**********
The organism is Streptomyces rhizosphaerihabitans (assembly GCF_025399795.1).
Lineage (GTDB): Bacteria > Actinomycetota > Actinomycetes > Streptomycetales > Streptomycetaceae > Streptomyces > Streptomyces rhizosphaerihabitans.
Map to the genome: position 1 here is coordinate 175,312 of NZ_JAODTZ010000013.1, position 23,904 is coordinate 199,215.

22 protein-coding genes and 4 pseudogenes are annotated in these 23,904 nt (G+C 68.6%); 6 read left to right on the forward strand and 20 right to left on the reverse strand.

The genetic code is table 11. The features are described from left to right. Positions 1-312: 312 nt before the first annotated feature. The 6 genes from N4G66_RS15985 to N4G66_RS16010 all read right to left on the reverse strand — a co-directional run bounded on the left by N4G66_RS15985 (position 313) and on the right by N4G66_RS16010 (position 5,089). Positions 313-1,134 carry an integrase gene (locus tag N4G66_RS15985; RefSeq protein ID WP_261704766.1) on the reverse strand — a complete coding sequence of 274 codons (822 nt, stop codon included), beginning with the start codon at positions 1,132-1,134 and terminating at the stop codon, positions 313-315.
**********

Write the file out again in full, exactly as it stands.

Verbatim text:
The organism is Streptomyces rhizosphaerihabitans (assembly GCF_025399795.1).
Lineage (GTDB): Bacteria > Actinomycetota > Actinomycetes > Streptomycetales > Streptomycetaceae > Streptomyces > Streptomyces rhizosphaerihabitans.
Map to the genome: position 1 here is coordinate 175,312 of NZ_JAODTZ010000013.1, position 23,904 is coordinate 199,215.

22 protein-coding genes and 4 pseudogenes are annotated in these 23,904 nt (G+C 68.6%); 6 read left to right on the forward strand and 20 right to left on the reverse strand.

The genetic code is table 11. The features are described from left to right. Positions 1-312: 312 nt before the first annotated feature. The 6 genes from N4G66_RS15985 to N4G66_RS16010 all read right to left on the reverse strand — a co-directional run bounded on the left by N4G66_RS15985 (position 313) and on the right by N4G66_RS16010 (position 5,089). Positions 313-1,134 carry an integrase gene (locus tag N4G66_RS15985; RefSeq protein ID WP_261704766.1) on the reverse strand — a complete coding sequence of 274 codons (822 nt, stop codon included), beginning with the start codon at positions 1,132-1,134 and terminating at the stop codon, positions 313-315.